At the time, the markets in the surrounding neighbourhoods remained shut and local residents stayed indoors.
“We were anxious since Friday when the first protests took place. After we saw videos of clashes on Sunday, I asked my family members to stay home. Most of us haven’t stepped out since Saturday night,” said Rosina Ahmed, 45, a housewife in the Ghaffar Manzil colony. Most shops on the main roads of localities like Batla House, Zakir Nagar and Abul Fazl Enclave remained closed.
By 9 am on Monday, a large number of protesters, mainly comprising of students, had gathered outside the campus. In that biting cold, half-a-dozen students took off their shirts to register their protest.
Bhumika Saraswati, a postgraduate student, said, “At least five-six men stood shirtless near the main campus as a mark of protest. Most of them were researchers.” On Monday, Delhi saw the coldest December day in 16 years with maximum temperature 12.9°C, 10 notches below normal.
By noon, the gathering swelled and the protests grew louder. Most of the placards they carried were black-and-white printouts of slogans, about four-five words long, on A3 size sheets. A few brought out colour printouts of BR Ambedkar, and some carried images of two women students standing up to the police a day earlier. They shouted slogans for the country and against the Delhi Police, and the CAA. A few of them carried the national flag.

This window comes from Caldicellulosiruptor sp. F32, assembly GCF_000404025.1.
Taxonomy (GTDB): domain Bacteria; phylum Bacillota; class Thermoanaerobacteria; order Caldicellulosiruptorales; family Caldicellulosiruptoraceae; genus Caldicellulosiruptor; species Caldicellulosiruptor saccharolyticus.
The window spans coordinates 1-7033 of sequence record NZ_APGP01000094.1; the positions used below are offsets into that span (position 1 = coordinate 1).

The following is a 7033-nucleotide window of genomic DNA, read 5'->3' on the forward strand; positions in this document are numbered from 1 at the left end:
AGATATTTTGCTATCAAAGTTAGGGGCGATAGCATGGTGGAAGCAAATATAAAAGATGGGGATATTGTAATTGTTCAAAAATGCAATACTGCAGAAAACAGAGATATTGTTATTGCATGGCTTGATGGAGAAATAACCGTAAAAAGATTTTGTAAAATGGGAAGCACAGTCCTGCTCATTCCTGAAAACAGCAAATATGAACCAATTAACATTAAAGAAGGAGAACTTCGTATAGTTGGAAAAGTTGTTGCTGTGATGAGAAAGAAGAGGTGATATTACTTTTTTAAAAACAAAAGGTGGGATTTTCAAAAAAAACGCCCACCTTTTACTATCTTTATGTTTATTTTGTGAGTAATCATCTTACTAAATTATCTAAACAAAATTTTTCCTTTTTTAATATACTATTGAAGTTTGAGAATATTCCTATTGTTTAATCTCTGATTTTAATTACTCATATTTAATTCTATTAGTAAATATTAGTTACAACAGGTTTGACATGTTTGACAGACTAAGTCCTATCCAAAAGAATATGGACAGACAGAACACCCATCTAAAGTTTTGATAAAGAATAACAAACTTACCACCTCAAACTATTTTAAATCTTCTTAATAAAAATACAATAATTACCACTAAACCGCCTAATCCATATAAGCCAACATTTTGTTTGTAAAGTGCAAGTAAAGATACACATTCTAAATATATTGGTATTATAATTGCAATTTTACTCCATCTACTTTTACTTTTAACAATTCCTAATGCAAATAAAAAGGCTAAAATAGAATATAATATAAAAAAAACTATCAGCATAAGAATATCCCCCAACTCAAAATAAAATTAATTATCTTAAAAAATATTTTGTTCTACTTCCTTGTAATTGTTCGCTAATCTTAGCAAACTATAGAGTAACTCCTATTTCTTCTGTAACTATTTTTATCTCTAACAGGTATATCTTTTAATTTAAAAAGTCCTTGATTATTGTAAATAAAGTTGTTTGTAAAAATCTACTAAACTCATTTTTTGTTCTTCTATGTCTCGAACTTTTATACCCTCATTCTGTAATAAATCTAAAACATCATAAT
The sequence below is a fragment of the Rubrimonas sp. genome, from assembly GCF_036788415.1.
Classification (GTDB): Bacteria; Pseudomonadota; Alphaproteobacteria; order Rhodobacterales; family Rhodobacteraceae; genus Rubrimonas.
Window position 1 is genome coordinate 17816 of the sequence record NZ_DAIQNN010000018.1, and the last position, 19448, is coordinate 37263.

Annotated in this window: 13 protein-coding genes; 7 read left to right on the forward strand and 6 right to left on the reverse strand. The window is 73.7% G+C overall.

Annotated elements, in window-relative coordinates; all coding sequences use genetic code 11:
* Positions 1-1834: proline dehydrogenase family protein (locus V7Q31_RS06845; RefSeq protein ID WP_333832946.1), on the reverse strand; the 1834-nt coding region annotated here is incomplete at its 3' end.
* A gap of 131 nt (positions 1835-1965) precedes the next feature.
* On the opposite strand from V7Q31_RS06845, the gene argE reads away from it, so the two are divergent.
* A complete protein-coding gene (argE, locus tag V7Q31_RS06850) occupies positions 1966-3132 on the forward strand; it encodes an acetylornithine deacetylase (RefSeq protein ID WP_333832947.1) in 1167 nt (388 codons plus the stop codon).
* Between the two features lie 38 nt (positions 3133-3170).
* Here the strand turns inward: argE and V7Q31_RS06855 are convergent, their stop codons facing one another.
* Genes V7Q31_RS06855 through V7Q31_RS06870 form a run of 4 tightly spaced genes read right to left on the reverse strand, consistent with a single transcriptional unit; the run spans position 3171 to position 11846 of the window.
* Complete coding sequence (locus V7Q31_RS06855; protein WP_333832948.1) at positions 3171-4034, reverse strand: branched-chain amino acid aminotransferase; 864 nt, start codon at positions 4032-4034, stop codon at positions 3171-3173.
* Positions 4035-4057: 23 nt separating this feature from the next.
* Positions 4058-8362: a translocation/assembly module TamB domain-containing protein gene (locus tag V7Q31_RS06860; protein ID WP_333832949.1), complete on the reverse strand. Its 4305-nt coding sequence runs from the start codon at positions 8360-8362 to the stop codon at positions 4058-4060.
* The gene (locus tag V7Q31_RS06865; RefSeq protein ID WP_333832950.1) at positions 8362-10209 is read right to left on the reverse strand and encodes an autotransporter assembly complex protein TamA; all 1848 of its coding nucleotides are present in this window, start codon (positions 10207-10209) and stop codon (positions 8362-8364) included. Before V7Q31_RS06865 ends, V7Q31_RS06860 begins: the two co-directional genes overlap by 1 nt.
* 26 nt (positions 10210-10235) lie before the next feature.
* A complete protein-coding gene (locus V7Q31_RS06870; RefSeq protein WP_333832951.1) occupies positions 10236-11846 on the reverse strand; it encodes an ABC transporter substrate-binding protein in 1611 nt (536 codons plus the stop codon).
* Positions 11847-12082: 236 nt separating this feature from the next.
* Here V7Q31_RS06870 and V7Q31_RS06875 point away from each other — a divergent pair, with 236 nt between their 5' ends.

Among the protesters was Class 12 student Mustafeez Mumtaz, 17, who arrived with a bandaged right hand. “I was among the peaceful protesters on Sunday. A tear gas shell had fallen on my hand while the police were chasing me,” said Mumtaz. “Today, I have taken it upon myself to keep a watch on miscreants who may want to incite violence.”
A small group of loud protesters tried to march towards Sarai Julena, but were restrained by other students.
Delhi Police said they have registered two separate cases of rioting and arson at the Jamia Nagar and New Friends Colony police stations over Sunday’s incidents. The cases have been transferred to the crime branch, which will identify the miscreants.
Delhi Police spokesperson, M S Randhawa, said police were also monitoring social media posts and action will be taken against those found spreading rumours and urged the students not pay heed to unverified information.
On the allegations that the police personnel entered library on the campus, Randhawa said, “Our personnel entered the campus while chasing the violent protestors who were pelting stones, tube lights, bulbs, bottles on them, to push them back and contain the situation. No police personnel went inside the library or vandalised it. Tear gas shells may have gone inside the library since it was close to the places from where they were being fired.”
Meanwhile, a plea seeking judicial enquiry in the Jamia incident was moved in the Delhi High Court on Monday. The plea filed by advocate Rizwan Nazmi was urgently mentioned before a bench of Chief Justice DN Patel and Justice C Hari Shankar. The court, however, refused urgent listing of the plea and asked the petitioner to move through the HC registry. The petition has sought that 52 students detained and injured students should be given proper medical attention and compensation.